The supercar is going through a bit of a revolution at the moment, with hybrid technology giving what many thought was an endangered species a second chance. Recently, The National was given a rare behind-the-scenes look at the development of arguably the most anticipated car of 2013, the McLaren P1, at the company’s headquarters in Woking, UK.
As a Formula One constructor, McLaren has prided itself on innovation, introducing carbon fibre monocoques to the sport and variable valve timing – with Honda’s help – in the early 1990s. So it’s not surprising that innovation is the plan of attack for its road car division.
Upon walking into the factory’s secured area, greeting us was the sight of the unpainted skeleton of a P1. It consisted of three pieces: everything from the windscreen forward as a single mould, the survival cell that houses the two occupants and the tail that takes in all the bodywork from just behind the driver’s head to the lights.
The survival cell, which also houses the battery and electronics, weighs a paltry 90kg; the complete rear section tips the scales at just 7kg, while I literally lifted the entire nose section with one finger. It weighs less than 4kg. Just over 100kg is the total body weight and yet, at its stiffest point, it’s more than five times stronger than steel.
A coat of paint will add roughly double the weight of the whole rear section, so expect a special naked carbon option following soon after its launch.
“We picked six different carbon fibres and 16 material formats,” says Claudio Santoni, the project’s principal engineer, “including unidirectional weaves to find the best compromise between safety and weight, so the interior carbon fibre is different to the body parts and the survival cell.”
Even the raw, lightweight body material delivered to the factory wasn’t light enough for McLaren’s weight obsessives. At 1.7kg per square metre, the team whittled it down to 1.5kg, while removing the clear-coat resin from the top layer of the interior’s carbon fibre saved an extra 1.5kg.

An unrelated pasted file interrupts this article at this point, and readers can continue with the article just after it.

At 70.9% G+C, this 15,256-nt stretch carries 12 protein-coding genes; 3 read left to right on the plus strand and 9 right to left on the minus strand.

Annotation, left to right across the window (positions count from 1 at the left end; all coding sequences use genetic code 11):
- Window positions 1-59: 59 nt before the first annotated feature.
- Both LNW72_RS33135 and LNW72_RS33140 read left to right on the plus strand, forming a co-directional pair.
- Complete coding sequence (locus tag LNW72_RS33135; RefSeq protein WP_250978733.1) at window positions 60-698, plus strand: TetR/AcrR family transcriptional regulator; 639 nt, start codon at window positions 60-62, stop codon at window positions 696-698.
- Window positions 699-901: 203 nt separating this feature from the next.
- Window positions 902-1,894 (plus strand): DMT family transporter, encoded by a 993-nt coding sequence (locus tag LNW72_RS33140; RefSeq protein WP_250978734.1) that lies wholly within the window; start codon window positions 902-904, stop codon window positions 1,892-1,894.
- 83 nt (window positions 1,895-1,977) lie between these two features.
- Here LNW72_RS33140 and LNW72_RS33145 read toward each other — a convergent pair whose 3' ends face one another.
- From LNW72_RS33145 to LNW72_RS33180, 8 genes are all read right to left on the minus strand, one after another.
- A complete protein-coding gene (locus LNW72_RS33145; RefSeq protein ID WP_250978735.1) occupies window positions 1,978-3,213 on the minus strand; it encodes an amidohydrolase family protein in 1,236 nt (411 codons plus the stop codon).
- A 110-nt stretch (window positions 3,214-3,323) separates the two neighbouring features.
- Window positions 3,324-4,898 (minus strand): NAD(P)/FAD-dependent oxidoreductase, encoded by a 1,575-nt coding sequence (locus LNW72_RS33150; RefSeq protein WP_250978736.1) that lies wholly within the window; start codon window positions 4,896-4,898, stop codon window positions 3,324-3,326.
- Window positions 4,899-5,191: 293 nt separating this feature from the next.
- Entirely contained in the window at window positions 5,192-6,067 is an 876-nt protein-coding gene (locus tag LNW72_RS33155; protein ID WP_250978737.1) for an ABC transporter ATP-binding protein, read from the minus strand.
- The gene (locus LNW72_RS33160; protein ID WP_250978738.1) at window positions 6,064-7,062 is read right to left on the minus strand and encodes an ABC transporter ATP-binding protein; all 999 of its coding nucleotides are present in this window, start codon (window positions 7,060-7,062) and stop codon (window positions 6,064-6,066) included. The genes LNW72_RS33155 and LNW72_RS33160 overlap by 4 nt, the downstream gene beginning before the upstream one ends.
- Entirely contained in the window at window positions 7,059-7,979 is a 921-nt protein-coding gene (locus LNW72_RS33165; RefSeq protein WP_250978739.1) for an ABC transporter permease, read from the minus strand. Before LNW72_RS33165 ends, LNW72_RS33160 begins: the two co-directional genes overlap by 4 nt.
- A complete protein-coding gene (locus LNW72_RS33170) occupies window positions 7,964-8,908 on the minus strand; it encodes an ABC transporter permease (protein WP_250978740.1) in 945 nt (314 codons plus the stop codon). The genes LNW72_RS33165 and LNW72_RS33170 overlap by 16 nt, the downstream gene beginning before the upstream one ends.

That’s about as much as you can say about the interior because, unlike the MP4-12C, which is plush by comparison, inside the P1 is a stark environment, though all the essentials are there.
“In Race Mode, the P1 develops 600kg of downforce at 250kph, and over one tonne at Vmax, thanks largely to the double-plane rear wing that uses exactly the same software as our F1 cars,” says vehicle dynamics manager Paul Burnham.
Power comes from a highly modified version of the twin-turbocharged, 3.8L V8 used in the 12C; this one develops 727hp. The company claims that it’s 90 per cent new, with a new crankshaft, fuel system, cylinder heads, block design, transmission and turbo systems. The turbo operates at around 980°C, with temperatures at the exhaust exit of around 900°C.
Gold leaf is used as a heat conductor around the exhaust, although that’s more of a hat tip to the original McLaren F1 road car, which used it extensively under the engine bay, as even the company admits that, after 20 years of development, there are better heat conductors than pure gold nowadays.
Partnered to this is the electric hybrid system that’s virtually identical to the Formula One Kers system called iPas. A button on the wheel gives a 176hp boost for overtaking, but it’s far more demanding in a road-car application than in Formula One motor racing.
“iPas in the P1 needs to be available continuously, whereas in Formula One it’s only used for seven out of every 100 seconds, so it has plenty of time to cool down, which is not the case with the road car,” the managing director of McLaren Electronic Systems (formerly TAG Electronics), Peter van Manen says.
All of this technology pays off in performance: the P1 gets to 100kph in just 2.8 seconds and 300kph in 16.5 seconds – 5.5 seconds faster than the F1 road car.
While no one can confirm exact orders just yet, not surprisingly, speculation says that the Middle East will get the highest number, and production will run at just one car down the line every day. The first P1 has already been delivered to a customer in the UK.
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